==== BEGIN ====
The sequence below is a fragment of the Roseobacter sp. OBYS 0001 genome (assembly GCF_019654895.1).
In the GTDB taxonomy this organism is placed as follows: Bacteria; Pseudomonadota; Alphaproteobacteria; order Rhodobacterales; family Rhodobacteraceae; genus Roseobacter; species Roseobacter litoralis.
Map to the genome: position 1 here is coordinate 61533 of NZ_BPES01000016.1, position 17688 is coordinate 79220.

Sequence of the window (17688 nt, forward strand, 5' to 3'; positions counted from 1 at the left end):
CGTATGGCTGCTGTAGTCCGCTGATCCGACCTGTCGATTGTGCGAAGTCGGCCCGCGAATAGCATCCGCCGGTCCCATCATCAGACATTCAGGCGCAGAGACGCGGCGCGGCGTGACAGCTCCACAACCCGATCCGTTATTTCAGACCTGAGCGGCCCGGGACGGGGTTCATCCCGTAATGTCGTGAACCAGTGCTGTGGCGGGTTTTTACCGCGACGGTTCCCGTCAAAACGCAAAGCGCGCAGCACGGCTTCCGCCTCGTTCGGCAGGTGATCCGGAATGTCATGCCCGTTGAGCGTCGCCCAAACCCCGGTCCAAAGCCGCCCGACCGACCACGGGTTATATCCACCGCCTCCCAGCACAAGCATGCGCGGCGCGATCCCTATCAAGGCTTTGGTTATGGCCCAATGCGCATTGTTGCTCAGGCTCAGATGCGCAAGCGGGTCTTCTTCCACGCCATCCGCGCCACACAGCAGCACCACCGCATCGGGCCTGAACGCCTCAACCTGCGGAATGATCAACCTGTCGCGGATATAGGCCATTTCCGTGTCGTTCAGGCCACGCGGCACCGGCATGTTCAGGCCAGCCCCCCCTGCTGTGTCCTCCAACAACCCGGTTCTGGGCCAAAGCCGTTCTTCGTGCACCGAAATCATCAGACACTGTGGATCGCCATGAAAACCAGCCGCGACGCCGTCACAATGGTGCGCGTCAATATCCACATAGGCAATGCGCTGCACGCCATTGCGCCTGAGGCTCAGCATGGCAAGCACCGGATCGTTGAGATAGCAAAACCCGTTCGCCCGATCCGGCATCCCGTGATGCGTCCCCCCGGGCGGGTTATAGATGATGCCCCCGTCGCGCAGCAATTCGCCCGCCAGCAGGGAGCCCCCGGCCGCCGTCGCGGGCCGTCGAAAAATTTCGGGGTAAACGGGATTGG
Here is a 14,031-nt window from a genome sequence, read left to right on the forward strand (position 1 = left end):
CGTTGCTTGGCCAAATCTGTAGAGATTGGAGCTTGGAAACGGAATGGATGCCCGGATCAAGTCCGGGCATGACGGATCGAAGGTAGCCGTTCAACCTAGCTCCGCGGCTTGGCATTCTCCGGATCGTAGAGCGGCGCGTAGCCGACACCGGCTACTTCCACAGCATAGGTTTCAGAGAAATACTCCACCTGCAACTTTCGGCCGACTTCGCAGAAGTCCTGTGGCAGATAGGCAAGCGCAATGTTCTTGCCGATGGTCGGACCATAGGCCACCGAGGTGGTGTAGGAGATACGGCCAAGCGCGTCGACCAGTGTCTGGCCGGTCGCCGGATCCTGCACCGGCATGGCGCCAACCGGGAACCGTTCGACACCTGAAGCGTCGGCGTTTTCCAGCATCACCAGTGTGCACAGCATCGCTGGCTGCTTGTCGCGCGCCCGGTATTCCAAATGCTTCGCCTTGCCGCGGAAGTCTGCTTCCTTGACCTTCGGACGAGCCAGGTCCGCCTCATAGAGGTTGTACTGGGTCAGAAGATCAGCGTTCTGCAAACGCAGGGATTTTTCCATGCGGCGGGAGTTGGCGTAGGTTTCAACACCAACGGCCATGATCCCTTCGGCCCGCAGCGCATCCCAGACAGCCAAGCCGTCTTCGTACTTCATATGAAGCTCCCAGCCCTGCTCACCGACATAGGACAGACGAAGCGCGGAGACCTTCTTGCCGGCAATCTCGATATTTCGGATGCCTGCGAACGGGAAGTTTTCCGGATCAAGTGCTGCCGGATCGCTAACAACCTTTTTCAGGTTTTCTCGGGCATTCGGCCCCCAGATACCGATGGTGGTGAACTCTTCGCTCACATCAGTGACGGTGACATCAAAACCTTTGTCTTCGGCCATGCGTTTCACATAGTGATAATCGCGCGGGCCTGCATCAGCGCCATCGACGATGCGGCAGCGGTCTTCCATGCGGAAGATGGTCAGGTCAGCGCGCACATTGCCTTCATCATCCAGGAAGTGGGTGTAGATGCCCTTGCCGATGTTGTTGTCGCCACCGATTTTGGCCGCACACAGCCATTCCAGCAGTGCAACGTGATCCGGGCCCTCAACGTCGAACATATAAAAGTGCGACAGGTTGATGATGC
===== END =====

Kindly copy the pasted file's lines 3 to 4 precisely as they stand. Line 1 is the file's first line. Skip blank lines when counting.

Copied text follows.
Map to the genome: position 1 here is coordinate 61533 of NZ_BPES01000016.1, position 17688 is coordinate 79220.

Sequence of the window (17688 nt, forward strand, 5' to 3'; positions counted from 1 at the left end):